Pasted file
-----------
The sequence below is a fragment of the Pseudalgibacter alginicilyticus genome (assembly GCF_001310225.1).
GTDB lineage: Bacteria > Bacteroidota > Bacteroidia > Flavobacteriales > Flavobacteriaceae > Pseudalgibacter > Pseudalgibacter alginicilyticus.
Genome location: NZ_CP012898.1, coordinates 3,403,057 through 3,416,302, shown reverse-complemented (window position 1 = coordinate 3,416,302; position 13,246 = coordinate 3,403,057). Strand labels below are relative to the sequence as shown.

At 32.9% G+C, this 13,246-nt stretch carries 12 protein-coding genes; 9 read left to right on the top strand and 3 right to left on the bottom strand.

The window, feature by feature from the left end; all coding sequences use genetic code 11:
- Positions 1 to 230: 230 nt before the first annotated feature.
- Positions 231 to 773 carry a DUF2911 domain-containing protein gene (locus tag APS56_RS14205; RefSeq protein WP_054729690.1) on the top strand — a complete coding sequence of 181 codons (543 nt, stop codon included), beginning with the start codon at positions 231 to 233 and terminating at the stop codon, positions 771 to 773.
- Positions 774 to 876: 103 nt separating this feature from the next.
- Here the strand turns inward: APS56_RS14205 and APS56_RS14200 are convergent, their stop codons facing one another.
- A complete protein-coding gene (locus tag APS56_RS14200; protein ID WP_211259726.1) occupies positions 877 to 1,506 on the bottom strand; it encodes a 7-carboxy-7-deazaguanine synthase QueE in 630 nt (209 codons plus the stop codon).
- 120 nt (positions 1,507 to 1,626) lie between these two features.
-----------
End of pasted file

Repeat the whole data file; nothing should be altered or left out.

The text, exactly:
The sequence below is a fragment of the Pseudalgibacter alginicilyticus genome (assembly GCF_001310225.1).
GTDB lineage: Bacteria > Bacteroidota > Bacteroidia > Flavobacteriales > Flavobacteriaceae > Pseudalgibacter > Pseudalgibacter alginicilyticus.
Genome location: NZ_CP012898.1, coordinates 3,403,057 through 3,416,302, shown reverse-complemented (window position 1 = coordinate 3,416,302; position 13,246 = coordinate 3,403,057). Strand labels below are relative to the sequence as shown.

At 32.9% G+C, this 13,246-nt stretch carries 12 protein-coding genes; 9 read left to right on the top strand and 3 right to left on the bottom strand.

The window, feature by feature from the left end; all coding sequences use genetic code 11:
- Positions 1 to 230: 230 nt before the first annotated feature.
- Positions 231 to 773 carry a DUF2911 domain-containing protein gene (locus tag APS56_RS14205; RefSeq protein WP_054729690.1) on the top strand — a complete coding sequence of 181 codons (543 nt, stop codon included), beginning with the start codon at positions 231 to 233 and terminating at the stop codon, positions 771 to 773.
- Positions 774 to 876: 103 nt separating this feature from the next.
- Here the strand turns inward: APS56_RS14205 and APS56_RS14200 are convergent, their stop codons facing one another.
- A complete protein-coding gene (locus tag APS56_RS14200; protein ID WP_211259726.1) occupies positions 877 to 1,506 on the bottom strand; it encodes a 7-carboxy-7-deazaguanine synthase QueE in 630 nt (209 codons plus the stop codon).
- 120 nt (positions 1,507 to 1,626) lie between these two features.